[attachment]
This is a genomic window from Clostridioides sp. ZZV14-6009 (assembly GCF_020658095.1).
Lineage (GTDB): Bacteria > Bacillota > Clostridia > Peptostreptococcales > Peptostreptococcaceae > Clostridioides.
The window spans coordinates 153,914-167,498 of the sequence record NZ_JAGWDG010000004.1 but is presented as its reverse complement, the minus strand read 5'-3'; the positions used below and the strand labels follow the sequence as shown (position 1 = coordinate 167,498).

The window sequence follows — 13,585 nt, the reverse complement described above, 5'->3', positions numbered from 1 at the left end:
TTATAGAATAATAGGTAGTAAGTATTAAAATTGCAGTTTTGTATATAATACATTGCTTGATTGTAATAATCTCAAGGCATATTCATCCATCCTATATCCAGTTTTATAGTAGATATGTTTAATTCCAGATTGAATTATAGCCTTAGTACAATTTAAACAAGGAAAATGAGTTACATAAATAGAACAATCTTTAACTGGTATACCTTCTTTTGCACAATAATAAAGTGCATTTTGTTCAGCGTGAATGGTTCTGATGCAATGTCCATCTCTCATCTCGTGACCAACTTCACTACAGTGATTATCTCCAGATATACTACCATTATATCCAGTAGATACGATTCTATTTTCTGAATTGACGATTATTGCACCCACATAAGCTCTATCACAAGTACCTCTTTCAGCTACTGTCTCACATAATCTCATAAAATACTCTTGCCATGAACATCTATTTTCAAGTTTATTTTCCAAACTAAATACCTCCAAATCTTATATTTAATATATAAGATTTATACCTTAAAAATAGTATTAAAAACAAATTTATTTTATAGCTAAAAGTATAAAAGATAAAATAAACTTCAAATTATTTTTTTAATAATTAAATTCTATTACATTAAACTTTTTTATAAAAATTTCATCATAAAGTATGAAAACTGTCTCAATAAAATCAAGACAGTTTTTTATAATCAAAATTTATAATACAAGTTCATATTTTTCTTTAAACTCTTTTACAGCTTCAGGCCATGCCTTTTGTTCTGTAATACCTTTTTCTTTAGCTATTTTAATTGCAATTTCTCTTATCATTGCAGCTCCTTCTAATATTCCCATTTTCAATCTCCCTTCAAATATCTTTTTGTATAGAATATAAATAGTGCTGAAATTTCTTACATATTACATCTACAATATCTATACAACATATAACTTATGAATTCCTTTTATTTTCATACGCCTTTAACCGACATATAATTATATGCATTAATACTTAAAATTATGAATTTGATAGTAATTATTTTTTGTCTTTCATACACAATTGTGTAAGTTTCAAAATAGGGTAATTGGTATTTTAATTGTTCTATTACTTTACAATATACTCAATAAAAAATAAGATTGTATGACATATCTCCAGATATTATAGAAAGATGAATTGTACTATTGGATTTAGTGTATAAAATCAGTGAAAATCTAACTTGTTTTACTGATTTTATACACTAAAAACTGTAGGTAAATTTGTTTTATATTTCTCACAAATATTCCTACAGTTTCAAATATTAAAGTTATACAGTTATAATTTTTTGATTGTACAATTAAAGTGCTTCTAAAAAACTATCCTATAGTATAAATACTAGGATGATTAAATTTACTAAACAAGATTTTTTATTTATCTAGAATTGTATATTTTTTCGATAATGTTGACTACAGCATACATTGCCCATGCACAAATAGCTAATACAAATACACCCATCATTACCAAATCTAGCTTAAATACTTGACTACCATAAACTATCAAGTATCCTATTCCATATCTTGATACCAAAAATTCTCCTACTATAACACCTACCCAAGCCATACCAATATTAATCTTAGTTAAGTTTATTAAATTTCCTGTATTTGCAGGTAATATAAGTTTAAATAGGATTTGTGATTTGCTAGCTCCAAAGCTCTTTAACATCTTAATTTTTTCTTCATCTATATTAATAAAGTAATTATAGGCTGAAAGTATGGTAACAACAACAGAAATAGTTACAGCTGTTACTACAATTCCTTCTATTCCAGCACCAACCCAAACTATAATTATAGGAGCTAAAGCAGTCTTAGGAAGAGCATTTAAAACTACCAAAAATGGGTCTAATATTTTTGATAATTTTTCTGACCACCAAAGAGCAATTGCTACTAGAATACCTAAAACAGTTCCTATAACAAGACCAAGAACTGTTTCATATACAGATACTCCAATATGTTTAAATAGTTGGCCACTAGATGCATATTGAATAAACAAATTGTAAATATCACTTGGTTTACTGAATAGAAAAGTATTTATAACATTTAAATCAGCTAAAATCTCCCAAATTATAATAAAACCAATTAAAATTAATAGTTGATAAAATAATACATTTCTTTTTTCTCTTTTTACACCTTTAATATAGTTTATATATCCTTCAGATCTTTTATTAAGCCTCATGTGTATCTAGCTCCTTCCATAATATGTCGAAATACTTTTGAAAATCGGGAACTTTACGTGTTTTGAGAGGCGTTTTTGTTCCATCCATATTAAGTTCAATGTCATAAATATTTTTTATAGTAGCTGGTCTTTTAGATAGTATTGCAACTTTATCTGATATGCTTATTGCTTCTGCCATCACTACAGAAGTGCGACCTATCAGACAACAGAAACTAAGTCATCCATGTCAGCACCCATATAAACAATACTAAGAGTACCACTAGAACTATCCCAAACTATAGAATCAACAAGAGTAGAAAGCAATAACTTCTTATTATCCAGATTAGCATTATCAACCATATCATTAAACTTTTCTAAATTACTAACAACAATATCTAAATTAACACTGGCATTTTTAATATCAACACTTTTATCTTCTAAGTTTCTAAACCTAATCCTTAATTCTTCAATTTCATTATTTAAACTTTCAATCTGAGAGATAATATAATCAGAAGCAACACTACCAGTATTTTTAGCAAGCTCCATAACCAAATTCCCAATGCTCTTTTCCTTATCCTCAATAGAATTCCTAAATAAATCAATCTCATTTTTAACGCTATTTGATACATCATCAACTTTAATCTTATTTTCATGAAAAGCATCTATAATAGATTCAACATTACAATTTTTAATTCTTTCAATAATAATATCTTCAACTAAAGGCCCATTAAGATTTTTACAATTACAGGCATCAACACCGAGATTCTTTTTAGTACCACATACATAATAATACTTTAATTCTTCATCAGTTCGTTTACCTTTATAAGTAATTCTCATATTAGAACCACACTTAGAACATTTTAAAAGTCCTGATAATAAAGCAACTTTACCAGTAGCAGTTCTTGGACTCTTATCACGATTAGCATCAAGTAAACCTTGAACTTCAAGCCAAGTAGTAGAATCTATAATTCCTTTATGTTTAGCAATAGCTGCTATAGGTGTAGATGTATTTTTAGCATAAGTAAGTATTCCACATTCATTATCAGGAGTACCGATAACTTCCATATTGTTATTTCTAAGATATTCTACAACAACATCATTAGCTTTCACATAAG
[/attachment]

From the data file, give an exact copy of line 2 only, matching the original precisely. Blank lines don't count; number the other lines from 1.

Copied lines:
Lineage (GTDB): Bacteria > Bacillota > Clostridia > Peptostreptococcales > Peptostreptococcaceae > Clostridioides.